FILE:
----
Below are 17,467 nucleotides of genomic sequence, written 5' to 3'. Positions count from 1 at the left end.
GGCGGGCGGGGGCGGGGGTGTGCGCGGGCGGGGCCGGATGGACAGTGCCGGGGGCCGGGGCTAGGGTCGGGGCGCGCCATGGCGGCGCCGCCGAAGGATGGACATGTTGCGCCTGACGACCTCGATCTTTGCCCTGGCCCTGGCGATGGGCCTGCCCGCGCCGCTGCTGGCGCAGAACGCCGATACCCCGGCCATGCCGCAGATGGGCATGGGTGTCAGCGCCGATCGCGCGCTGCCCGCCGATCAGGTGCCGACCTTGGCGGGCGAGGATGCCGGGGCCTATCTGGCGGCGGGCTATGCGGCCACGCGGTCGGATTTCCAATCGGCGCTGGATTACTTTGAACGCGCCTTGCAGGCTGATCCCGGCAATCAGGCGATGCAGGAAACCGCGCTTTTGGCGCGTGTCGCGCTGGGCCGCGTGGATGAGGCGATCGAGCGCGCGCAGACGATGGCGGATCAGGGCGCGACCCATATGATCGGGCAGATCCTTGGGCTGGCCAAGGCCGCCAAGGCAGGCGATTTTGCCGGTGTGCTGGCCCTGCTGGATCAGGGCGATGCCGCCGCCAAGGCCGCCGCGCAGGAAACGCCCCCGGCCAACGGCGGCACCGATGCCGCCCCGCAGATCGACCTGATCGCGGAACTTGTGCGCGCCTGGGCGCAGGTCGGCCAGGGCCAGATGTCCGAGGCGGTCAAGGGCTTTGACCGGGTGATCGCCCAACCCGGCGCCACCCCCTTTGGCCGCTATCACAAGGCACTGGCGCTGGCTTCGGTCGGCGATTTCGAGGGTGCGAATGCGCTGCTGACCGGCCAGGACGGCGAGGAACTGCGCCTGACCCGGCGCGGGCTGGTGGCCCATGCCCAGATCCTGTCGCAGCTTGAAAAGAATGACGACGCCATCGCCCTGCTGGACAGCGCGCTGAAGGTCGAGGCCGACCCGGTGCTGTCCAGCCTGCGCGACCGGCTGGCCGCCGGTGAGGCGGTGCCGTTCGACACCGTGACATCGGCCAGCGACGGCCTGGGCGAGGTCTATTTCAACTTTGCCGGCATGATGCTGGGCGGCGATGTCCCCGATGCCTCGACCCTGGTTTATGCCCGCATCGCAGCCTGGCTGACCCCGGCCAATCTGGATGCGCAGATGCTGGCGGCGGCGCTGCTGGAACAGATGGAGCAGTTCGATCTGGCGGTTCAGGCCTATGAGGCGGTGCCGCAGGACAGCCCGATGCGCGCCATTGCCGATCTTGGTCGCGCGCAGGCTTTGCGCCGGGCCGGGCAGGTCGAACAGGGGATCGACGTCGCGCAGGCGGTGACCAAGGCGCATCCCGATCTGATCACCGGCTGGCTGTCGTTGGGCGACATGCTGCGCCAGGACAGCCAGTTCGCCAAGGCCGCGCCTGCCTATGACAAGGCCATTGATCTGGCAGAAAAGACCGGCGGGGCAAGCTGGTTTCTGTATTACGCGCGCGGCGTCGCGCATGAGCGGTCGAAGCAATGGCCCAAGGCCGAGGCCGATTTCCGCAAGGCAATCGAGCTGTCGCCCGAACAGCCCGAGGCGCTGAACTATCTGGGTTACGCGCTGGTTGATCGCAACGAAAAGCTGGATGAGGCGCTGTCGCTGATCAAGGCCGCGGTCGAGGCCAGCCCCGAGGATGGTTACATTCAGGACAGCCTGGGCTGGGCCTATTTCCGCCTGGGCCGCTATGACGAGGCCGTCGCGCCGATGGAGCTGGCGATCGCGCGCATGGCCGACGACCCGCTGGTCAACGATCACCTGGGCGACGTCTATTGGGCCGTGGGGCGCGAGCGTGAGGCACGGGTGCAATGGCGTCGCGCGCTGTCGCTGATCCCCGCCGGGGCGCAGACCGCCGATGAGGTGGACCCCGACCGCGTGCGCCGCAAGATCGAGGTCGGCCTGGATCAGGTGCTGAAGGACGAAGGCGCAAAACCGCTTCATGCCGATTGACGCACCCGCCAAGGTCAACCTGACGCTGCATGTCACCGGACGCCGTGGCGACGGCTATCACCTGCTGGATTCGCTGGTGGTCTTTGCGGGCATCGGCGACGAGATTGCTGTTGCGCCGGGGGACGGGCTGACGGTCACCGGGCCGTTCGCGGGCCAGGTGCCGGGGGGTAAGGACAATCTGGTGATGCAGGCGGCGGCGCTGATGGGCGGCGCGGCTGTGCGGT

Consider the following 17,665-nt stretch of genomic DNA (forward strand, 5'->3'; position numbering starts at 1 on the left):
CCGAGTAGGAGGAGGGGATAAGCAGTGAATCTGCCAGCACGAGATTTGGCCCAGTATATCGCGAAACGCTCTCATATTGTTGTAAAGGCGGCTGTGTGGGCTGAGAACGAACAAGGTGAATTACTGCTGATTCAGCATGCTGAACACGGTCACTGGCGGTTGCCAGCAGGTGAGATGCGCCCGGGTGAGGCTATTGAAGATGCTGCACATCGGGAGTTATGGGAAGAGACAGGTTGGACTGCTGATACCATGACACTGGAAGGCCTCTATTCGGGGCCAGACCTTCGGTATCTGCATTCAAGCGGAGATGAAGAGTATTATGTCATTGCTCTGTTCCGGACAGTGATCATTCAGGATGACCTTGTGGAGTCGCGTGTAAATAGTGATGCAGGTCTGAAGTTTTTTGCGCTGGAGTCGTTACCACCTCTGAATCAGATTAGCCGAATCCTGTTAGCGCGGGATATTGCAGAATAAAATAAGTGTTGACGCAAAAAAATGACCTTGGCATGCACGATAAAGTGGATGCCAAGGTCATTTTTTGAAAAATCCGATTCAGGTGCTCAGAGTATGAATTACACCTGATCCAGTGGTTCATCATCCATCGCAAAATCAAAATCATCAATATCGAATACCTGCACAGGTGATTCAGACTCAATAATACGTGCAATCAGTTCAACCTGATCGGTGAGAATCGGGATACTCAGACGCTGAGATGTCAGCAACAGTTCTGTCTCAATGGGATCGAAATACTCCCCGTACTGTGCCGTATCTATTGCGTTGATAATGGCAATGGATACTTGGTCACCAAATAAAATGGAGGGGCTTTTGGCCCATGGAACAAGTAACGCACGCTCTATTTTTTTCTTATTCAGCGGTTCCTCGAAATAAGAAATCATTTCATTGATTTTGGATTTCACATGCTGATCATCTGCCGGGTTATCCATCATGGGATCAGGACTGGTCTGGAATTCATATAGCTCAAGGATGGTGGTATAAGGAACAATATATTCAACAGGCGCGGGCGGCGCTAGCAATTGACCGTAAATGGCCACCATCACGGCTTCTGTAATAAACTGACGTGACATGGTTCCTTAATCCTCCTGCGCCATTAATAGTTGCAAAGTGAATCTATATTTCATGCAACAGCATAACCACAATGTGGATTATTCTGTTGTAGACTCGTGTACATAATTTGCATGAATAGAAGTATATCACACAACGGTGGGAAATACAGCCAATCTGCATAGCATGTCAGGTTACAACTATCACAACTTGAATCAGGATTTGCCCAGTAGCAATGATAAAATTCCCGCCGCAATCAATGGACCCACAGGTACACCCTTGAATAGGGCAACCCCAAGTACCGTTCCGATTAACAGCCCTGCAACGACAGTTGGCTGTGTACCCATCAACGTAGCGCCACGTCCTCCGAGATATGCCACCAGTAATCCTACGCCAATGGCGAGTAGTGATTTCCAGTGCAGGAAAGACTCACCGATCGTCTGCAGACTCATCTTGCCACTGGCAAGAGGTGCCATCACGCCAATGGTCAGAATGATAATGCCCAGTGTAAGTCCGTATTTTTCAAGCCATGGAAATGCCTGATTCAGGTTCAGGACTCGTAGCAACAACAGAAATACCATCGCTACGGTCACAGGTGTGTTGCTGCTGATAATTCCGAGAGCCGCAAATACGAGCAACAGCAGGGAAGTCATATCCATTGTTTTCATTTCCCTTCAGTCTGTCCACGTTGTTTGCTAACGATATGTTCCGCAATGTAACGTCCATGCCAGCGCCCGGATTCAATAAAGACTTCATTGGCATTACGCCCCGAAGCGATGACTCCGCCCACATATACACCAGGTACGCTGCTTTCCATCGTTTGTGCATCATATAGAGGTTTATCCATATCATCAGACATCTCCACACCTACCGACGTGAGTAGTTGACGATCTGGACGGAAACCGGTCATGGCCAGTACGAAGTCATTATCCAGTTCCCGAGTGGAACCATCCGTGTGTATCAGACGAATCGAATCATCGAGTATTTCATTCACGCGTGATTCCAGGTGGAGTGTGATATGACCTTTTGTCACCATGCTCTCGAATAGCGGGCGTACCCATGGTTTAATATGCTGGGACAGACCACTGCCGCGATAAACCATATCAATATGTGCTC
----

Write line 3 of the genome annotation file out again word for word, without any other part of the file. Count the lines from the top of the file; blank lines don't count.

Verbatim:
Consider the following 17,665-nt stretch of genomic DNA (forward strand, 5'->3'; position numbering starts at 1 on the left):